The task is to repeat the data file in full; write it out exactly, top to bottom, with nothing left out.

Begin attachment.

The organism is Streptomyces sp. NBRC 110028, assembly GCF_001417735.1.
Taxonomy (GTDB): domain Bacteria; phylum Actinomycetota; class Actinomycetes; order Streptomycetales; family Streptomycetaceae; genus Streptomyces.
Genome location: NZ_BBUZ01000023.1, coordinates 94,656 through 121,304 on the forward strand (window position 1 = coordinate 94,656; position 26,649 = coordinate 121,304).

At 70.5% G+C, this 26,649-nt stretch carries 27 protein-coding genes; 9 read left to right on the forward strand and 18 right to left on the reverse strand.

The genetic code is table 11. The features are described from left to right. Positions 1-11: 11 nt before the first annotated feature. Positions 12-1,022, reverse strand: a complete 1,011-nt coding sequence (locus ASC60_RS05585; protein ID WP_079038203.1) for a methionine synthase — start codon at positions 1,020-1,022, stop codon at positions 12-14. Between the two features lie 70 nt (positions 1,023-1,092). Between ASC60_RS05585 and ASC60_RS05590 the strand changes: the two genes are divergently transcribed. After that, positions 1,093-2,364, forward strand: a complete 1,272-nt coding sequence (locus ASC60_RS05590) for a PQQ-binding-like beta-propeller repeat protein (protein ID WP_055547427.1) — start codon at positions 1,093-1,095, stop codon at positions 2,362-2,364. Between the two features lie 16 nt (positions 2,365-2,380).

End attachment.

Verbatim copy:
The organism is Streptomyces sp. NBRC 110028, assembly GCF_001417735.1.
Taxonomy (GTDB): domain Bacteria; phylum Actinomycetota; class Actinomycetes; order Streptomycetales; family Streptomycetaceae; genus Streptomyces.
Genome location: NZ_BBUZ01000023.1, coordinates 94,656 through 121,304 on the forward strand (window position 1 = coordinate 94,656; position 26,649 = coordinate 121,304).

At 70.5% G+C, this 26,649-nt stretch carries 27 protein-coding genes; 9 read left to right on the forward strand and 18 right to left on the reverse strand.

The genetic code is table 11. The features are described from left to right. Positions 1-11: 11 nt before the first annotated feature. Positions 12-1,022, reverse strand: a complete 1,011-nt coding sequence (locus ASC60_RS05585; protein ID WP_079038203.1) for a methionine synthase — start codon at positions 1,020-1,022, stop codon at positions 12-14. Between the two features lie 70 nt (positions 1,023-1,092). Between ASC60_RS05585 and ASC60_RS05590 the strand changes: the two genes are divergently transcribed. After that, positions 1,093-2,364, forward strand: a complete 1,272-nt coding sequence (locus ASC60_RS05590) for a PQQ-binding-like beta-propeller repeat protein (protein ID WP_055547427.1) — start codon at positions 1,093-1,095, stop codon at positions 2,362-2,364. Between the two features lie 16 nt (positions 2,365-2,380).